Not long ago, Google revamped its sign-on system using the federated protocols of OpenID. Now Zoho, a major provider of SaaS productivity and enterprise tools, has decided to support Google Apps accounts for anyone logging into its services. Although the two companies have overlap in areas such as online document editing, the majority of Zoho’s suite is not in competition with Google.


Our channel ReadWriteStart, sponsored by Microsoft BizSpark, is dedicated to profiling startups and entrepreneurs.

When and How Founders Should Hire a Professional CEO

This is one post/chapter in a serialized book called Startup 101. For the introduction and table of contents, please click here.

There are two schools of thought about founders as CEOs. One school says that founders rarely make good CEOs: the skill sets are simply different. The other school says that no one has as much passion, drive, and deep market and technological understanding as the founder, and so they are best off remaining as CEO.


Web Products

The Wall Has Fallen: 3 Augmented Reality Apps Now Live in iPhone App Store

First Paris Metro, then Yelp, now London Buses. The newest is even selling database layers through in-app purchases.

It has been widely reported that the API required to display Augmented Reality (AR) layers of data on top of the camera view of a non-jailbroken iPhone 3Gs would not be publicly exposed until the launch of the next version of the iPhone Operating System, expected this Fall. Many developers are patiently waiting, but some have now found a way around the restriction. This week we discovered 3 AR-enabled apps hitting the iTunes store.

Confused About Wikipedia’s Flagged Revisions? What’s Really Happening

Wikipedia’s new ‘flagged revision’ policy will radically change how entries about living persons will be maintained. There seems to be some confusion about the extent to which these new policies, once implemented, will change the nature of Wikipedia. According to some, Wikipedia will cease to be free and open. Instead, a group of editors with dictatorial powers will patrol the site. The reality, however, is far less dramatic.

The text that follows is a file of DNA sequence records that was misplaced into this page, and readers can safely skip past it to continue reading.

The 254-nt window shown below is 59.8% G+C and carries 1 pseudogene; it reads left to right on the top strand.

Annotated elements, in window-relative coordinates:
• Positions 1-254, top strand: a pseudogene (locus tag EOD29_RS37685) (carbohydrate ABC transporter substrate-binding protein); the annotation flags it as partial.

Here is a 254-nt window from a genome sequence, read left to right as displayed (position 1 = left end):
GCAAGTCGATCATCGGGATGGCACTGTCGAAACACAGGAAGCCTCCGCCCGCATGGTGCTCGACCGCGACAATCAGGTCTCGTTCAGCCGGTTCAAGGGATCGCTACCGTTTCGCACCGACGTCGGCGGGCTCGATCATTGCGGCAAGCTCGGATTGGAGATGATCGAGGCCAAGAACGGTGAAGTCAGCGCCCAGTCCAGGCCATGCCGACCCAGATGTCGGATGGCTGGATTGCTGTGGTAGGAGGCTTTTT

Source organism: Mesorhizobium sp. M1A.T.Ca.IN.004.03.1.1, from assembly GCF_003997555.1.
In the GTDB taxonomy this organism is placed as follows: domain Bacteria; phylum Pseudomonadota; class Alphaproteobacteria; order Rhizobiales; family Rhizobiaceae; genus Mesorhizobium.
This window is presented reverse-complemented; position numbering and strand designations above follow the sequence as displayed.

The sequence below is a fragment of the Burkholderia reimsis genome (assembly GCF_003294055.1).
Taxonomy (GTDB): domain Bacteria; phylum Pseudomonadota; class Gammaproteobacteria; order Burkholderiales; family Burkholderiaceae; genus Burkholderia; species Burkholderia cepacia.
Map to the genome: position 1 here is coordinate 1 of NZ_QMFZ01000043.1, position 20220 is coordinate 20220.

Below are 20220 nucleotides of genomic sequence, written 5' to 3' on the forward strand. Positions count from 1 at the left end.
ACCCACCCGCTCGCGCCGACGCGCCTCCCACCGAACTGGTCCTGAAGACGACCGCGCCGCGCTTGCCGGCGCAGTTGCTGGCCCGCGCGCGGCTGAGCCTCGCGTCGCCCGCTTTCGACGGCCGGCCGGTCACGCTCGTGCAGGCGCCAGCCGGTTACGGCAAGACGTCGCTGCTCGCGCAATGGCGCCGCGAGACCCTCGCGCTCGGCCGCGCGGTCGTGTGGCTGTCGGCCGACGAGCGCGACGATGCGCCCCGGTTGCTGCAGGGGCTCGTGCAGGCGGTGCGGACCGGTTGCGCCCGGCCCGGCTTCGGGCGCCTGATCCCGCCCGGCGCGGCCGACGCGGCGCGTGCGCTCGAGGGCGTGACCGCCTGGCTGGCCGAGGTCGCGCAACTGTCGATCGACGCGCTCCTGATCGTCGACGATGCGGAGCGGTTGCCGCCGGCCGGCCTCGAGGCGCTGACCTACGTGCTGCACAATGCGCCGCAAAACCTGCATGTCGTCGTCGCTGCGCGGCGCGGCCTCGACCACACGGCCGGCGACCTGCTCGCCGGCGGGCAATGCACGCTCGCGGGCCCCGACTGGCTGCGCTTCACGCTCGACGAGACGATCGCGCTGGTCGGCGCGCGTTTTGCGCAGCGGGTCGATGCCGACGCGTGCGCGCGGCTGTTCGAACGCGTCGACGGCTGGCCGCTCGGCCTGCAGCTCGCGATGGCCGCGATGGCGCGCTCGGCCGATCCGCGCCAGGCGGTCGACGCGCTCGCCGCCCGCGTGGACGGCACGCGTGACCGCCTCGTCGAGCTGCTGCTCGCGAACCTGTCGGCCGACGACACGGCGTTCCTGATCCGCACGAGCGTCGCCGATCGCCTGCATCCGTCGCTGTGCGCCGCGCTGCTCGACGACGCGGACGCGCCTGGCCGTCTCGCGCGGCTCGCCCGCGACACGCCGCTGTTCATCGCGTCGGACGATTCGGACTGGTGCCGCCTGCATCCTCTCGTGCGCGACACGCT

Opera Mini Is Most Downloaded Mobile App

The Opera Mini application is now considered not only the world’s most popular mobile browser, but also the world’s most downloaded app. According to independent applications marketplace GetJar, the browser has been downloaded more than 25 million times from its store.

Bing Continues to Grow, But Yahoo Loses Market Share

Since the launch of Bing, watching the developments in the search engine market is finally interesting again. According to the latest data from Compete for July, Bing continues to grow slowly but surely. At the same time, though, Compete notes that Bing has not been able to convert its growing search share into a rise in paid clicks on ads on the site.


That’s a wrap for another week! Enjoy your weekend everyone.

About ReadWrite’s Editorial Process

The ReadWrite Editorial policy involves closely monitoring the tech industry for major developments, new product launches, AI breakthroughs, video game releases and other newsworthy events. Editors assign relevant stories to staff writers or freelance contributors with expertise in each particular topic area. Before publication, articles go through a rigorous round of editing for accuracy, clarity, and to ensure adherence to ReadWrite's style guidelines.